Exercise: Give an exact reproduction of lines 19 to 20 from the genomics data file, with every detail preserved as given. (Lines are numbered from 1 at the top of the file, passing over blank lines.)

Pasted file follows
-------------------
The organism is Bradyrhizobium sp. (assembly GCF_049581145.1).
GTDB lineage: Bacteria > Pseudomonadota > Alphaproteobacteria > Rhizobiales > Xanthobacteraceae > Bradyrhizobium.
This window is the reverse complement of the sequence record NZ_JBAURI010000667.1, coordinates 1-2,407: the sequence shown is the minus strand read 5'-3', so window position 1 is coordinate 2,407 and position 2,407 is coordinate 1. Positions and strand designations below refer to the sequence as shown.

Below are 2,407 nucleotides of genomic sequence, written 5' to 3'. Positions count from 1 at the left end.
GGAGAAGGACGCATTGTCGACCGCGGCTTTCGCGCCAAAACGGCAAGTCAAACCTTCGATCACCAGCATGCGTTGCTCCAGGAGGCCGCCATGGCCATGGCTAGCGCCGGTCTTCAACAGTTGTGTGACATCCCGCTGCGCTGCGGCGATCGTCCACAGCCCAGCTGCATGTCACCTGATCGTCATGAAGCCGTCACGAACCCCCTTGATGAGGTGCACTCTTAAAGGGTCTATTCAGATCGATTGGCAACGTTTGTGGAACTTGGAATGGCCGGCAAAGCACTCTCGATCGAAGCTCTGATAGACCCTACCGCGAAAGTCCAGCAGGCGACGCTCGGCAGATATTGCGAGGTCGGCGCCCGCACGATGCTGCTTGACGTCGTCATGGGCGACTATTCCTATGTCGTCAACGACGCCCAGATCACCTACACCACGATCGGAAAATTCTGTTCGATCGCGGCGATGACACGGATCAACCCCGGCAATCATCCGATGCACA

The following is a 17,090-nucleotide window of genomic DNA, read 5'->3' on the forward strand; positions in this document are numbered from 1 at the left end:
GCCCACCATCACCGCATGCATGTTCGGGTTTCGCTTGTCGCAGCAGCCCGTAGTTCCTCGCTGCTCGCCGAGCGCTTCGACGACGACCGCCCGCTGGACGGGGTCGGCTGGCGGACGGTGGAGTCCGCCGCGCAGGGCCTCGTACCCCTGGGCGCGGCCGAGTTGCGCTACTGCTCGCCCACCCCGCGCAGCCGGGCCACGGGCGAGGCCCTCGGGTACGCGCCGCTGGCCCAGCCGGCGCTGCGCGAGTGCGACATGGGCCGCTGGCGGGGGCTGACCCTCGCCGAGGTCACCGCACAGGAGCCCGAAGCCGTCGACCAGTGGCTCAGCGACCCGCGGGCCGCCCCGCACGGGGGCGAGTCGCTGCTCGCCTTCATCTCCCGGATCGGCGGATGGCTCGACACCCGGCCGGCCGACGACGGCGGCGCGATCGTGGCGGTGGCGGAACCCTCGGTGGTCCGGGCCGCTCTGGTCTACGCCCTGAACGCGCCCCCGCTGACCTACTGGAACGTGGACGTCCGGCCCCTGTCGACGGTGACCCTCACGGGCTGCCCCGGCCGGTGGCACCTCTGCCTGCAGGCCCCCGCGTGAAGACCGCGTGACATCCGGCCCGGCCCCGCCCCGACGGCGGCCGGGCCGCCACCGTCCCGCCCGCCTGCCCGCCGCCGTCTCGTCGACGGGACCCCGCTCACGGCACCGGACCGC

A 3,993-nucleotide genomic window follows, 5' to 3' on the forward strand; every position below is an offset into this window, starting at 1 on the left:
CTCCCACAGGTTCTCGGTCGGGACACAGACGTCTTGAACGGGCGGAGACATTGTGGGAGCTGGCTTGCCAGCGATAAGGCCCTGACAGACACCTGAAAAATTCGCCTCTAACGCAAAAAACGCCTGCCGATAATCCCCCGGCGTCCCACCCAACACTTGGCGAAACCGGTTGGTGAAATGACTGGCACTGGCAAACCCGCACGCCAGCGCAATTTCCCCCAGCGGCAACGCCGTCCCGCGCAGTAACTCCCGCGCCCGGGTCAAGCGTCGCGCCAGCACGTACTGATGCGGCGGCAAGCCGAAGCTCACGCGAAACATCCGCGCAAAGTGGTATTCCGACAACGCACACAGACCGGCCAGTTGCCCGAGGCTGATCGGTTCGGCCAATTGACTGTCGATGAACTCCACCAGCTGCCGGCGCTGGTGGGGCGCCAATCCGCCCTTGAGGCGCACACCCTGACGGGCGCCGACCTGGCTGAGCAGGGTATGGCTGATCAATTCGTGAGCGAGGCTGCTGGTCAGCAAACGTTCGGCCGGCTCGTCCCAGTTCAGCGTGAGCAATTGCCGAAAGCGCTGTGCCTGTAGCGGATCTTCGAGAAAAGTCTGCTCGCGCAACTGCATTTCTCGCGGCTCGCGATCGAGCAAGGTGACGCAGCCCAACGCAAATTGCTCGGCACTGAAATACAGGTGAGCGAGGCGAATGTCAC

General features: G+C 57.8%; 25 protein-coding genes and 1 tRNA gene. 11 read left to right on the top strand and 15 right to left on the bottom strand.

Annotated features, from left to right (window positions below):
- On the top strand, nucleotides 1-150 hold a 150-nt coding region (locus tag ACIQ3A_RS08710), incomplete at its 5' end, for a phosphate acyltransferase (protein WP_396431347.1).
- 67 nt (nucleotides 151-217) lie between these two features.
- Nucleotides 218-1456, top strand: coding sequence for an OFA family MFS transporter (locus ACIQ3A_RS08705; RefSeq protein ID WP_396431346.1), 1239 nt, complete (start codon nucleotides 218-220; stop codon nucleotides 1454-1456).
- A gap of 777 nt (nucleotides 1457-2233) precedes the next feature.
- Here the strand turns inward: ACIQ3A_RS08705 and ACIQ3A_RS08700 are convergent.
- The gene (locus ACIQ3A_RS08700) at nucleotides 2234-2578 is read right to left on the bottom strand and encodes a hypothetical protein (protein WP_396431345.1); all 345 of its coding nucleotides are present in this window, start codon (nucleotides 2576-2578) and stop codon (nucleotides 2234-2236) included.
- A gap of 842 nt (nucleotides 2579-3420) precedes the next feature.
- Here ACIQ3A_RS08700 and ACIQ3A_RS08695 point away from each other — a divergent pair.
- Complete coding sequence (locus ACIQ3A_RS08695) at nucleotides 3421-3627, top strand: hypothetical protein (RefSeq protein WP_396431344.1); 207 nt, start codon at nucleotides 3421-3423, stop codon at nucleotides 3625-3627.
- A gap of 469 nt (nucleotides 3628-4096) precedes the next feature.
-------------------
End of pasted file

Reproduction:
- Here ACIQ3A_RS08700 and ACIQ3A_RS08695 point away from each other — a divergent pair.
- Complete coding sequence (locus ACIQ3A_RS08695) at nucleotides 3421-3627, top strand: hypothetical protein (RefSeq protein WP_396431344.1); 207 nt, start codon at nucleotides 3421-3423, stop codon at nucleotides 3625-3627.